Integrase Inhibitors May Be Tied to Weight Gain

Poz.com explores an issue that needs more research but at present is pointing to this being real for many.

More high-quality evidence is needed to determine how this class of HIV medications may affect weight gain.


The integrase inhibitor class of antiretroviral (ARV) medications may be associated with weight gain, aidsmap reports. A review of observational studies and clinical trials found the risk to be pronounced among women and Black people.

Publishing their findings in the Journal of Virus Education, researchers looked for studies that could provide information about weight changes after starting one of the four approved integrase inhibitors: Isentress (raltegravir); Tivicay (dolutegravir), which is included in Triumeq (dolutegravir/abacavir/lamivudine) and Juluca (dolutegravir/rilpivirine); Vitekta (elvitegravir), which is included in Stribild (elvitegravir/cobicistat/emtricitabine/tenofovir disoproxil fumarate) and Odefsey (emtricitabine/rilpivirine/tenofovir alafenamide); and bictegravir, which is not approved as a stand-alone pill and is included in Biktarvy (bictegravir/emtricitabine/tenofovir alafenamide).

The study authors reviewed a handful of randomized clinical trials—in which differences in ARV regimens were the result of randomization—including:

  • The ACTG 5257 study, in which those who received Isentress, in particular Black participants, were more likely to become overweight or obese compared with those who received boosted Prezista (darunavir) or Reyataz (atazanavir). All participants took Truvada (tenofovir disoproxil fumarate/emtricitabine) as a backbone to their ARV regimen.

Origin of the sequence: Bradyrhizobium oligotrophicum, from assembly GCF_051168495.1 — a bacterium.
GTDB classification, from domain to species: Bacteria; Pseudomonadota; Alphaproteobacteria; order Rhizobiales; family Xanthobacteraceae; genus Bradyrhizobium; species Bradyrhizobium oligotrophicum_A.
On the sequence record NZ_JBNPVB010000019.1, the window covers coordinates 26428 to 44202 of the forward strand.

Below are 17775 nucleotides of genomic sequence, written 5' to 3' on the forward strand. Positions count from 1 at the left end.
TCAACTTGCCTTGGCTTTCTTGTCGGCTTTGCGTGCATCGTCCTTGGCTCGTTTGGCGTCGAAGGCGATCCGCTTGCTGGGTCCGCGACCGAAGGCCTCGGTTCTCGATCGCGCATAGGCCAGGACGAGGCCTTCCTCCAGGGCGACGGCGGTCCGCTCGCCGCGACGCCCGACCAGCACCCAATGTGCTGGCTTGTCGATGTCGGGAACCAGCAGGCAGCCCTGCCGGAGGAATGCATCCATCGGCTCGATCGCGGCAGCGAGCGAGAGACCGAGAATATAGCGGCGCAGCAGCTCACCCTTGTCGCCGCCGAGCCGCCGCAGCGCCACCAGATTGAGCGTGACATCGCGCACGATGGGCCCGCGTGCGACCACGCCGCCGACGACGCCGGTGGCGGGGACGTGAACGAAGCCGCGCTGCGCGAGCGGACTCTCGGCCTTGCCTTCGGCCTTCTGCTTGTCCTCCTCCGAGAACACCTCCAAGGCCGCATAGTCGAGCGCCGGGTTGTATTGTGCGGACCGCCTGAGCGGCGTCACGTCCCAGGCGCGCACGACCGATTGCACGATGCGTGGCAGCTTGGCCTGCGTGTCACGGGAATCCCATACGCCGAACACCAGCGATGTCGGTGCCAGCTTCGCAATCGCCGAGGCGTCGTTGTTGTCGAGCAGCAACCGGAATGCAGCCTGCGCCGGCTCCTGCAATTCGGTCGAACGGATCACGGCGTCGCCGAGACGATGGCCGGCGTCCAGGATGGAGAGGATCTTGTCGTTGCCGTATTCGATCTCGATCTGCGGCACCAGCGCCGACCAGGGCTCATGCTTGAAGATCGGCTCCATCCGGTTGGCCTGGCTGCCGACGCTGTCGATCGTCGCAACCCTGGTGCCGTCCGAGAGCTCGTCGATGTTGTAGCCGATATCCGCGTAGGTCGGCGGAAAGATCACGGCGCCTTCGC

• The NEAT-001 study, in which all participants took Isentress and those who took it with boosted Prezista developed higher trunk fat levels after 96 weeks compared with those who took Isentress plus Truvada.
  • The SPRING-1 study, in which weight gain was greater among those who took Tivicay compared with those who took Sustiva (efavirenz).
  • The Gilead 1490 study, in which participants took either Tivicay or bictegravir. Both groups gained 3 kilograms (6.61 pounds) over 96 weeks. All study members took Descovy (emtricitabine/tenofovir alafenamide) as a backbone.

Some research has suggested that the tenofovir alafenamide component of Descovy is associated with weight gain compared with the older version of tenofovir, the tenofovir disoproxil fumarate component of Truvada.

As for observational studies, which are a less robust source of scientific evidence than randomized trials, findings included:

  • Tivicay plus Ziagen (abacavir) was associated with greater weight gain than Tivicay plus Viread (tenofovir disoproxil fumarate). It is not clear whether this indicates that Viread moderates any weight gain linked to integrase inhibitors.
  • Several observational cohort studies saw greater weight gain in those starting or switching to an integrase inhibitor, particularly women.

More research is needed to determine whether integrase inhibitors are associated with weight gain and whether any such gain in body fat is associated with various negative health outcomes. Obesity is associated with diabetes, cardiovascular disease (CVD) and cancer in particular, all of which occur at higher rates among people with HIV compared with the general population.